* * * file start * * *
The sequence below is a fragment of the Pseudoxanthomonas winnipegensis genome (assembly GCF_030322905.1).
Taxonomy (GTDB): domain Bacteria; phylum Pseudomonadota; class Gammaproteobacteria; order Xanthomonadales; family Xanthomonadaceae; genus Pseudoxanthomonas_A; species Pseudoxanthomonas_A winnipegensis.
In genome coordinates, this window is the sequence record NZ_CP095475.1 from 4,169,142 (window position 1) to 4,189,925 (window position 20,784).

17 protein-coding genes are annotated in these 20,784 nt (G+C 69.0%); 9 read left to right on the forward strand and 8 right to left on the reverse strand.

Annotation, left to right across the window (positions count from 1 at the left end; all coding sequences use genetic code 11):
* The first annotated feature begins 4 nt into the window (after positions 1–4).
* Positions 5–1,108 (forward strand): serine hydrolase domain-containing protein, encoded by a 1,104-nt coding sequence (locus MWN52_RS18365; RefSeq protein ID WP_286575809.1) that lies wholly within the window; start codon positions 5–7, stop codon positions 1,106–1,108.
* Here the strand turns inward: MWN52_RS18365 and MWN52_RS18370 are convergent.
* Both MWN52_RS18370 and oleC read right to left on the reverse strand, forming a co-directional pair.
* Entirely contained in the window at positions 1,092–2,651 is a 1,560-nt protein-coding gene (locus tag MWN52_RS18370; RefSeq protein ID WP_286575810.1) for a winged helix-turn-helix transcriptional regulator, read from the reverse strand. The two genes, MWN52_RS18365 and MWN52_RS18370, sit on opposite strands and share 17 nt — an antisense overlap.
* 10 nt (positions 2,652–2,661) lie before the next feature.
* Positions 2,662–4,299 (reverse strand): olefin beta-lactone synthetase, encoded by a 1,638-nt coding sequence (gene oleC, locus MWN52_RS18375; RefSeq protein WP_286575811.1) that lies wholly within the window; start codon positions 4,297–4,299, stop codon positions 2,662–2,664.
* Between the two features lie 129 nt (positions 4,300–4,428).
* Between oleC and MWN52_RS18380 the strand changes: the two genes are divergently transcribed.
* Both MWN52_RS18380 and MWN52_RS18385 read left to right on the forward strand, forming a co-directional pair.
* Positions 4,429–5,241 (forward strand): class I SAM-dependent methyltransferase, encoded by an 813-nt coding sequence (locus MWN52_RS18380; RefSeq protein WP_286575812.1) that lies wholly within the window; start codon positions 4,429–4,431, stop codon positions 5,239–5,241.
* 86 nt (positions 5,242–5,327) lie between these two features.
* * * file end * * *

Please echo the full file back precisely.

The sequence below is a fragment of the Pseudoxanthomonas winnipegensis genome (assembly GCF_030322905.1).
Taxonomy (GTDB): domain Bacteria; phylum Pseudomonadota; class Gammaproteobacteria; order Xanthomonadales; family Xanthomonadaceae; genus Pseudoxanthomonas_A; species Pseudoxanthomonas_A winnipegensis.
In genome coordinates, this window is the sequence record NZ_CP095475.1 from 4,169,142 (window position 1) to 4,189,925 (window position 20,784).

17 protein-coding genes are annotated in these 20,784 nt (G+C 69.0%); 9 read left to right on the forward strand and 8 right to left on the reverse strand.

Annotation, left to right across the window (positions count from 1 at the left end; all coding sequences use genetic code 11):
* The first annotated feature begins 4 nt into the window (after positions 1–4).
* Positions 5–1,108 (forward strand): serine hydrolase domain-containing protein, encoded by a 1,104-nt coding sequence (locus MWN52_RS18365; RefSeq protein ID WP_286575809.1) that lies wholly within the window; start codon positions 5–7, stop codon positions 1,106–1,108.
* Here the strand turns inward: MWN52_RS18365 and MWN52_RS18370 are convergent.
* Both MWN52_RS18370 and oleC read right to left on the reverse strand, forming a co-directional pair.
* Entirely contained in the window at positions 1,092–2,651 is a 1,560-nt protein-coding gene (locus tag MWN52_RS18370; RefSeq protein ID WP_286575810.1) for a winged helix-turn-helix transcriptional regulator, read from the reverse strand. The two genes, MWN52_RS18365 and MWN52_RS18370, sit on opposite strands and share 17 nt — an antisense overlap.
* 10 nt (positions 2,652–2,661) lie before the next feature.
* Positions 2,662–4,299 (reverse strand): olefin beta-lactone synthetase, encoded by a 1,638-nt coding sequence (gene oleC, locus MWN52_RS18375; RefSeq protein WP_286575811.1) that lies wholly within the window; start codon positions 4,297–4,299, stop codon positions 2,662–2,664.
* Between the two features lie 129 nt (positions 4,300–4,428).
* Between oleC and MWN52_RS18380 the strand changes: the two genes are divergently transcribed.
* Both MWN52_RS18380 and MWN52_RS18385 read left to right on the forward strand, forming a co-directional pair.
* Positions 4,429–5,241 (forward strand): class I SAM-dependent methyltransferase, encoded by an 813-nt coding sequence (locus MWN52_RS18380; RefSeq protein WP_286575812.1) that lies wholly within the window; start codon positions 4,429–4,431, stop codon positions 5,239–5,241.
* 86 nt (positions 5,242–5,327) lie between these two features.